The clockwise circular route around Holy Island Lindisfarne starts at the island’s car park, then immediately heads north along the causeway penetrating the dunes at Snook Point. The remote beaches of the north of the island take you to a picturesque run through the whispery dunes of The Link. Head south towards the Lindisfarne Castle, majestically perched on top of a volcanic plug, luring you from afar.

It’s then only a short trek along the harbour to the ruins of Lindisfarne Priory and many of the island’s touristy amenities, before taking the low cliff-top path leading back to the main car-park. A captivating 10km circular route everybody needs to do at least once in their lifetime.

Holy Island tips: Check the safe crossing times on the causeway’s notice board before heading to Holy Island.

#2: Jurassic coast, England – 95 miles awe-inspiring coastline to discover

Running the Jurassic coast, England

Running the Jurassic Coast involves 95 miles of breath-taking coastline from East Devon to Dorset, and a field trip of 185 million years of the Earth’s history.

The Jurassic Coast is a trail runner’s delight, featuring steep climbs, rugged coastline and barely believable geological wonders. It stretches from Orcombe Point near Exmouth in East Devon to Old Harry Rocks near Swanage in East Dorset, a distance of 154 km.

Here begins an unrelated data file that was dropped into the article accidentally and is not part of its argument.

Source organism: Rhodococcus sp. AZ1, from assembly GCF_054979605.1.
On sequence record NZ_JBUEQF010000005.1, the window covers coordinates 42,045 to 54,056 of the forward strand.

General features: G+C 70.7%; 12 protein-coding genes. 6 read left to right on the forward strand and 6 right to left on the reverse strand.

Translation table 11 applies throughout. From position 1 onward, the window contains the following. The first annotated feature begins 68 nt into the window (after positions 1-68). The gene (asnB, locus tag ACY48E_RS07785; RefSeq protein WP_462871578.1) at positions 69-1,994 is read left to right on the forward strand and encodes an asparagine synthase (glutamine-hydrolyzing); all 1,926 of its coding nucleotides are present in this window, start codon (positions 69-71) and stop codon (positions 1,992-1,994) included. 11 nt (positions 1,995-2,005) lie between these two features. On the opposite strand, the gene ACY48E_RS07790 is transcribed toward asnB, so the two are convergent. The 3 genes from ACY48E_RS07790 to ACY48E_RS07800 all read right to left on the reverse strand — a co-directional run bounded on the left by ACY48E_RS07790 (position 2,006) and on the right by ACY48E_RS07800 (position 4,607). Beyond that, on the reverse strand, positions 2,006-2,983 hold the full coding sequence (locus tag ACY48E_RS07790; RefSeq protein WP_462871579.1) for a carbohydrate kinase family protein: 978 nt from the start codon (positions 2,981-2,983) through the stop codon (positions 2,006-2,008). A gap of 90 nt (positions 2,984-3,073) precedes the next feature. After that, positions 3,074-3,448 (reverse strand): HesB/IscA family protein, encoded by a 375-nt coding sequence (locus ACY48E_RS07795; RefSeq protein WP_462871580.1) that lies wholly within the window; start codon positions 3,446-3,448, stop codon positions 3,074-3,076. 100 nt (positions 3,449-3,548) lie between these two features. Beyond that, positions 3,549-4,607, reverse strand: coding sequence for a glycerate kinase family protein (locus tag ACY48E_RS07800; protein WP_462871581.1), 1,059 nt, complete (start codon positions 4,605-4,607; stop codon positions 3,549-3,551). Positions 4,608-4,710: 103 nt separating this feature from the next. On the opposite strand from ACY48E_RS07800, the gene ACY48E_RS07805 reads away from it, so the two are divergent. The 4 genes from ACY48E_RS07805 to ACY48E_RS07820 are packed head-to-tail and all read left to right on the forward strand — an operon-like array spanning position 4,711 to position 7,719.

One of the UK’s most popular trails in the Summer months and a UNESCO natural World Heritage Site to boot, the diversity of the area is something to behold. You’ll cross a mix of terrains and views, including chalk hills, high cliff tops and sandy beaches, alternating with hiking tracks and plush landscapes.

Popular stopping off points include the charming seaside towns of Swanage, Lyme Regis or West Bay.

#3: Leeds & Liverpool canal – 127 miles of tranquil towpath running

Leeds to Liverpool canal run - taking in Bingley, Saltiere & Gargrove

The Leeds & Liverpool Canal is 127 miles of scenic waterway paths. A trail runner’s dream, the flat course offers scenic stopping-off points and long stretches of calm.

Leaving Liverpool, the canal passes through East Lancashire and then crosses Pennine countryside and picturesque villages hugging the Yorskhire Dales, ending in Leeds.